Interconversion between bound and free conformations of LexA orchestrates the bacterial SOS response

Publication: Research - peer-reviewJournal article – Annual report year: 2012

Without internal affiliation

  • Author: Butala, Matej

    Department of Biology, Biotechnical Faculty, University of Ljubljana, Slovenia

  • Author: Klose, Daniel

    Department of Physics, University of Osnabrück, Germany

  • Author: Hodnik, Vesna

    Department of Biology, Biotechnical Faculty, University of Ljubljana, Slovenia

  • Author: Rems, Ana

    Unknown, Slovenia

  • Author: Podlesek, Zdravko

    Department of Biology, Biotechnical Faculty, University of Ljubljana, Slovenia

  • Author: Klare, Johann P.

    Department of Physics, University of Osnabrück, Germany

  • Author: Anderluh, Gregor

    Department of Biology, Biotechnical Faculty, University of Ljubljana, Slovenia

  • Author: Busby, Stephen J. W.

    University of Birmingham, United Kingdom

  • Author: Steinhoff, Heinz-Juergen

    Department of Physics, University of Osnabrück, Germany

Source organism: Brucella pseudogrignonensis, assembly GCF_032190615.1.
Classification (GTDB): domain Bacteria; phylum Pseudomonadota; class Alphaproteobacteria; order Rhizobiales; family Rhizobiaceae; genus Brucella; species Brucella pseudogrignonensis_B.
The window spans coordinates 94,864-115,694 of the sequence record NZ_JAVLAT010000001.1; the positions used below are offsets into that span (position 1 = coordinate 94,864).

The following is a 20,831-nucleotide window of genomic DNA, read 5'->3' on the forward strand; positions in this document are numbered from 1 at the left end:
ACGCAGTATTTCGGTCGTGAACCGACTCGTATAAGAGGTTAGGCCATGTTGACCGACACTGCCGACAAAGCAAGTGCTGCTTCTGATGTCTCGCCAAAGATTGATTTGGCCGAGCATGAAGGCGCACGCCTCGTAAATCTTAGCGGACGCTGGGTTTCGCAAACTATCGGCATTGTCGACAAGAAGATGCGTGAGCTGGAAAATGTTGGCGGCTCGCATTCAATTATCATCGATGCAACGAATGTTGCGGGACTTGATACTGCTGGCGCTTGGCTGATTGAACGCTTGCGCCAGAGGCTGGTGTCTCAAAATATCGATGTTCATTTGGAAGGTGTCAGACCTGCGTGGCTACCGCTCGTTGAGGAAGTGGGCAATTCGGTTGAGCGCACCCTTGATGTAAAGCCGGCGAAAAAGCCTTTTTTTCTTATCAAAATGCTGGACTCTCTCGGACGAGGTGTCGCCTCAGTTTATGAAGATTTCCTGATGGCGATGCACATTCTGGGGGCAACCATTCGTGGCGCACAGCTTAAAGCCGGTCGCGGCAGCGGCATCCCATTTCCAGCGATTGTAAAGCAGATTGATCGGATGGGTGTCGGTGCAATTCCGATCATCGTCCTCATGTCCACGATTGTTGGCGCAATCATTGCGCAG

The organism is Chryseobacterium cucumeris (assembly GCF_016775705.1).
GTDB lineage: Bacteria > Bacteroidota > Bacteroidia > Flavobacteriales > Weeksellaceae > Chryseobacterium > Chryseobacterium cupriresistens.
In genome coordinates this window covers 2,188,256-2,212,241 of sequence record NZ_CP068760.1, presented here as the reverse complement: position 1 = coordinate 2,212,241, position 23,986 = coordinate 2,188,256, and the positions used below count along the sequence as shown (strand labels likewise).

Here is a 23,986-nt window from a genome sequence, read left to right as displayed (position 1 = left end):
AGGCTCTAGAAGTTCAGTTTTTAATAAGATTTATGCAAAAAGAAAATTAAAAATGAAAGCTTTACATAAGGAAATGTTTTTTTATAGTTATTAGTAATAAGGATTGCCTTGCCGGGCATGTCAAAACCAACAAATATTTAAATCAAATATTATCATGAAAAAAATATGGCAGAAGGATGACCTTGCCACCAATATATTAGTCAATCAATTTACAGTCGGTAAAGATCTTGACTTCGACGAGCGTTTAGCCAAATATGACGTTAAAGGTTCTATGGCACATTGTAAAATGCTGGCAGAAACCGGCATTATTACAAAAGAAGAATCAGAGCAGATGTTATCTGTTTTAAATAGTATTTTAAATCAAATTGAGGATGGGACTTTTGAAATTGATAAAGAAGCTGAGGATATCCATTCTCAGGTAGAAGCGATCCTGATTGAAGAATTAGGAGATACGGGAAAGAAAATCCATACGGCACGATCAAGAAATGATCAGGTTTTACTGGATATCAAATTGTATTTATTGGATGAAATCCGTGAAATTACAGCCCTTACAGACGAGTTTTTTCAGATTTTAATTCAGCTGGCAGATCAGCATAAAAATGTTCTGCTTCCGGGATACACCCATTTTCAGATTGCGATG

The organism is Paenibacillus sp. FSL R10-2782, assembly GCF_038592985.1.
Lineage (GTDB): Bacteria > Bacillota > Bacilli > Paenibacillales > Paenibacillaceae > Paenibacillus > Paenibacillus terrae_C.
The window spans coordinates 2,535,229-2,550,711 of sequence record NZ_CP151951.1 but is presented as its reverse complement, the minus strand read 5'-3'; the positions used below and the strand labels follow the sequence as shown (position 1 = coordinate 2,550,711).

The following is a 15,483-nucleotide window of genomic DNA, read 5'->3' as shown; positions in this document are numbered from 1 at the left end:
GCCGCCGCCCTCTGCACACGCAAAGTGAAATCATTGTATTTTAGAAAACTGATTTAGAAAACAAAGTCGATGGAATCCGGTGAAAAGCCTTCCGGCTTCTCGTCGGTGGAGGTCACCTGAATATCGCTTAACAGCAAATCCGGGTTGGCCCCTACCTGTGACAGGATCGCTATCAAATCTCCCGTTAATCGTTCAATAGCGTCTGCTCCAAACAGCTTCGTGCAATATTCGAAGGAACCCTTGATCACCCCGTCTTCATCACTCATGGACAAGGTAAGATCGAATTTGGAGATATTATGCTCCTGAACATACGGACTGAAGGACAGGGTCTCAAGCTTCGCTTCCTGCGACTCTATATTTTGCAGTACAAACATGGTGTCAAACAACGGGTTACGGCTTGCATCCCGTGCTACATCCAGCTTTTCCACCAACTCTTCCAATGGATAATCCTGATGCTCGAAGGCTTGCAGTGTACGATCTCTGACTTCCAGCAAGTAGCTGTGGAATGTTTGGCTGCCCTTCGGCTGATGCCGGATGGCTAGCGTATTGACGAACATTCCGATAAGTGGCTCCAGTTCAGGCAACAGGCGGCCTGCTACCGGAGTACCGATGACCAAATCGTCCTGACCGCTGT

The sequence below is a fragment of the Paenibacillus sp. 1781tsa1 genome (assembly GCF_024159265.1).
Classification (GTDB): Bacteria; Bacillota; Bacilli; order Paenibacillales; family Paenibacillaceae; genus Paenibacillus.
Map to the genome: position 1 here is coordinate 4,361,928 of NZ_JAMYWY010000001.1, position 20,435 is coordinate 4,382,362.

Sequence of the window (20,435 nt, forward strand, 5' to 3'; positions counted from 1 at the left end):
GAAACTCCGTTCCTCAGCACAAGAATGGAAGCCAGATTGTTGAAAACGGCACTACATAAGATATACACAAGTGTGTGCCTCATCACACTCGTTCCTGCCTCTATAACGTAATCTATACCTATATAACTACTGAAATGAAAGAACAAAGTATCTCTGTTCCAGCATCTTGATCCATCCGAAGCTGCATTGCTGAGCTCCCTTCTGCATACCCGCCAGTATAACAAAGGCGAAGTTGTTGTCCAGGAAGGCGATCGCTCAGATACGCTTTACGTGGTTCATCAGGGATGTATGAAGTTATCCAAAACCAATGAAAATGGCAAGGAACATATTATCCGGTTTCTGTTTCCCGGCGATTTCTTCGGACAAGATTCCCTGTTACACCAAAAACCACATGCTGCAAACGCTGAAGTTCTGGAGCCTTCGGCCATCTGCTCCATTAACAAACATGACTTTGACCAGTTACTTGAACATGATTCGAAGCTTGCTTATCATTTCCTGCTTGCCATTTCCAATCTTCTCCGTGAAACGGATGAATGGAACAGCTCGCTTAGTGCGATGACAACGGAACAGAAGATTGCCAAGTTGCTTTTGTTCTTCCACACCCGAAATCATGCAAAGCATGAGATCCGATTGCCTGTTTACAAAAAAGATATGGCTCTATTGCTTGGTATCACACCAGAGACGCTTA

• Author: Zgur-Bertok, Darja

    Department of Biology, Biotechnical Faculty, University of Ljubljana, Slovenia

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The bacterial SOS response is essential for the maintenance of genomes, and also modulates antibiotic resistance and controls multidrug tolerance in subpopulations of cells known as persisters. In Escherichia coli, the SOS system is controlled by the interplay of the dimeric LexA transcriptional repressor with an inducer, the active RecA filament, which forms at sites of DNA damage and activates LexA for self-cleavage. Our aim was to understand how RecA filament formation at any chromosomal location can induce the SOS system, which could explain the mechanism for precise timing of induction of SOS genes. Here, we show that stimulated self-cleavage of the LexA repressor is prevented by binding to specific DNA operator targets. Distance measurements using pulse electron paramagnetic resonance spectroscopy reveal that in unbound LexA, the DNA-binding domains sample different conformations. One of these conformations is captured when LexA is bound to operator targets and this precludes interaction by RecA. Hence, the conformational flexibility of unbound LexA is the key element in establishing a co-ordinated SOS response. We show that, while LexA exhibits diverse dissociation rates from operators, it interacts extremely rapidly with DNA target sites. Modulation of LexA activity changes the occurrence of persister cells in bacterial populations.
Original languageEnglish
JournalNucleic Acids Research
Publication date2011
Volume39
Issue15
Pages6546-6557
ISSN0305-1048
DOIs
StatePublished
CitationsWeb of Science® Times Cited: 10
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